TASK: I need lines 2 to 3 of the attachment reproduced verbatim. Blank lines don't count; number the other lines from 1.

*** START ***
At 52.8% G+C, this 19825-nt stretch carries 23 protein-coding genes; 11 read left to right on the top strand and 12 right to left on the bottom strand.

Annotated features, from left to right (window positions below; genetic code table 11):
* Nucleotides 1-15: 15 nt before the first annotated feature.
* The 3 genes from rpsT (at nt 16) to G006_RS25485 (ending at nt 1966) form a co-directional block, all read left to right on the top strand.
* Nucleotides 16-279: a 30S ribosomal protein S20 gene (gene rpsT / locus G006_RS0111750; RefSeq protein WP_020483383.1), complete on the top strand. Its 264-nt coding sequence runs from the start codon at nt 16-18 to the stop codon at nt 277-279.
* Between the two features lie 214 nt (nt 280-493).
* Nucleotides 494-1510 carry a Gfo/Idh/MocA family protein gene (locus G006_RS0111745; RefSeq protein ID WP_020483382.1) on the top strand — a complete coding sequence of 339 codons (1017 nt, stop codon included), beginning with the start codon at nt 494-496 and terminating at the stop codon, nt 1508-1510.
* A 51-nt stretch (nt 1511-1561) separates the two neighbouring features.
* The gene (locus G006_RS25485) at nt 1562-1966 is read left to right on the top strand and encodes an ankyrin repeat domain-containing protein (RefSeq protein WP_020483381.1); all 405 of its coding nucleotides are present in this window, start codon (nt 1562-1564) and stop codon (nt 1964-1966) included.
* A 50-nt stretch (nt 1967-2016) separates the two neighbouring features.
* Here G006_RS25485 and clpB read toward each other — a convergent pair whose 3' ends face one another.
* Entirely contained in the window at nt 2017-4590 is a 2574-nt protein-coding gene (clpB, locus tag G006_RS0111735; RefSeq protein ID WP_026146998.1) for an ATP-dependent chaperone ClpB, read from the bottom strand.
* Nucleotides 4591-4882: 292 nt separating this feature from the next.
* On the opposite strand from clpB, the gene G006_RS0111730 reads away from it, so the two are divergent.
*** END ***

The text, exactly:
Annotated features, from left to right (window positions below; genetic code table 11):
* Nucleotides 1-15: 15 nt before the first annotated feature.